stone countertop on the kitchen island features waterfall edges,
leopard-print barstools make for
stylish seating. A herringbone tile backsplash
gives texture to the space.
Standing on the
outside of this three-story, 6,700-square-foot Hartland home, one might
easily believe that its inhabitants yield to the traditional. With its
large stone and stucco exterior, and adjacency to the marshland, the
newly constructed home seems more reminiscent of a lavish rustic
retreat. Behind its walls, however, is a chic and contemporary dwelling
where beauty truly lies in the details.
During the home’s
recent construction, Karen Kempf, interior designer and owner of an
eponymous design firm, worked closely with the home’s architect to
execute the homeowners’ modern vision, which largely included
international influences awash in an immaculate gray palette, Kempf
two-sided fireplace divides the great room, while yellow accents
in the patterned armchairs, chandelier and other decor provide
pops of color.
(homeowners) travel a lot and are exposed to unique and beautiful spaces
pretty regularly," Kempf says. "But they really wanted
everything gray. We referred to it as the ‘50 Shades of Grey’ house.
But it is beautiful."
To break up some
of the neutrality, Kempf incorporated an array of textures, patterns and
pops of color into the home’s design. The result is an impressive
spread brimming with intriguing minutiae, from the trough-style sink in
the powder room, to the waterfall edge of the kitchen island, to a
herringbone tile backsplash, and a floor-to-ceiling glass wall
overlooking the first floor — a feature more likely to be seen in an
office lobby, not in a residence. A sheepskin floor rug, picked out by
the client, provides warmth to the small seating area.
grand chandelier illuminates the glass railing on the home’s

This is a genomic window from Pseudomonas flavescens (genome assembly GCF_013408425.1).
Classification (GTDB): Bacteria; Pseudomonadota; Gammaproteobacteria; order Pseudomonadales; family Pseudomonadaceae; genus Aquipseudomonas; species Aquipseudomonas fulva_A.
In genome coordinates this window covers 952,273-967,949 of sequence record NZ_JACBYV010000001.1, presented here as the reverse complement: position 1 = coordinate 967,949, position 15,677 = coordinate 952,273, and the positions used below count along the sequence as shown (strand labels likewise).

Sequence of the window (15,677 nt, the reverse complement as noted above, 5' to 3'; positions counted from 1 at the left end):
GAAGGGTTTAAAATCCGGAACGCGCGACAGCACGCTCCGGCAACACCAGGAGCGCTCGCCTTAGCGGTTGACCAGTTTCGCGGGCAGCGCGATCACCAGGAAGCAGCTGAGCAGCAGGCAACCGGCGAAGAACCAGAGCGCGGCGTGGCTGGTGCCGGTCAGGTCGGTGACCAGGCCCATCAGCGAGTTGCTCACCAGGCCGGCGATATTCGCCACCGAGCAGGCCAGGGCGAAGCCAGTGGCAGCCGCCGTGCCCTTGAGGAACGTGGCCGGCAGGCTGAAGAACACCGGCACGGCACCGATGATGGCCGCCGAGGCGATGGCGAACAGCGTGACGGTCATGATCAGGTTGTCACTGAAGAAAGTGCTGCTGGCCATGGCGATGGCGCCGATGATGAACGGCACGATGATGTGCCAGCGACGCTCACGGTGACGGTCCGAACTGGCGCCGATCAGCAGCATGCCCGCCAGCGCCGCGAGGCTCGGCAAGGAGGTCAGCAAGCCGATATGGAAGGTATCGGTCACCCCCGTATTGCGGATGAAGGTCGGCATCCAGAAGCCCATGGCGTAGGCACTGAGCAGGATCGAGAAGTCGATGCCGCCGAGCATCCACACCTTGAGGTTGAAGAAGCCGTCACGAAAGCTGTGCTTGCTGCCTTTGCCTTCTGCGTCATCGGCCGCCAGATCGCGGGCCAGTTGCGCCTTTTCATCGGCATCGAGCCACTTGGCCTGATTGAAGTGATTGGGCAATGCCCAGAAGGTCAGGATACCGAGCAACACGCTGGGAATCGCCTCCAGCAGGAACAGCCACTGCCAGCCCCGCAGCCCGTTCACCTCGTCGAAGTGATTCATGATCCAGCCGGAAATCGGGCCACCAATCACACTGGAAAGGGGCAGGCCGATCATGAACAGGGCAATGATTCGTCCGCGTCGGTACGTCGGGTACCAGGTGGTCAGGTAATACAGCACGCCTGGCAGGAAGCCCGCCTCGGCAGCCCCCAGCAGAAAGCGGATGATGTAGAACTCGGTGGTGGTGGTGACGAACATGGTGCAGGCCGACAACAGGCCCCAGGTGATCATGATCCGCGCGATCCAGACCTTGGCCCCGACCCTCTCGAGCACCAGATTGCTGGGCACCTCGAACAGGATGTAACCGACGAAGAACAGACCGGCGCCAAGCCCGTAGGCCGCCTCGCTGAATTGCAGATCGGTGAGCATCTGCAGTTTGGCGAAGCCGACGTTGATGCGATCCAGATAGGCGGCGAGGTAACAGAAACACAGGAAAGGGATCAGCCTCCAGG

catwalk, seen behind the kitchen’s dining area.
influences also carry over to the home’s grand entry and staircase,
which are fashioned to look like an art gallery.
had a collection of photographs they wanted to highlight, so we designed
an art niche on the wall opposite the front door," Kempf says.
"I didn’t want to fill that space with a lot of furniture and
dilute the architectural features."
French doors and a custom wood wall with fireplace offer a cozy
retreat and views of the property’s marshland.
A catwalk above
the space includes a curved glass wall to keep the home’s vantage
points wide open, Kempf adds. "The staircase is so dramatic and the
real showstopper," she says.
In the kitchen
area, a custom Saarinen table base makes the banquette, and in the
nearby dining room, a pedestal dining table crafted with walnut was made
by the client. Kempf used a variety of grays to keep the room from
feeling too sterile.
glass shower enclosure and rear window create space in the couple’s
narrow master bathroom.
the warm gray tone theme, we selected a gray stain for the black walnut
cabinets," explains Kempf. "The floors are white oak and also
have a gray wash stain."
The gray motif
continues into the master suite as well as the great room, which boasts
a double-sided fireplace and custom sectionals. The bathroom includes a
freestanding ceramic tub and a glass shower amid dark, serene grays. In
the master bedroom, a custom wood wall of similar color is used as a
headboard, extending overhead to the ceiling and down the opposite wall,
where a flatscreen TV sits above a gas fireplace. Both spaces use the
gallery-inspired staircase highlights the home’s architectural
features and photos from the couple’s travels.
"I love the
stark contrast of the woods outside that create the backdrop for the
sleek interior," Kempf says. "The outdoor scenery creates such
an interesting juxtaposition."
And speaking of
the woods, there is one room that emanates the couple’s Wisconsin
roots. In a separate wing, and vastly different from the rest of the
home, the husband’s man cave emulates that of a gaming lodge.
We call that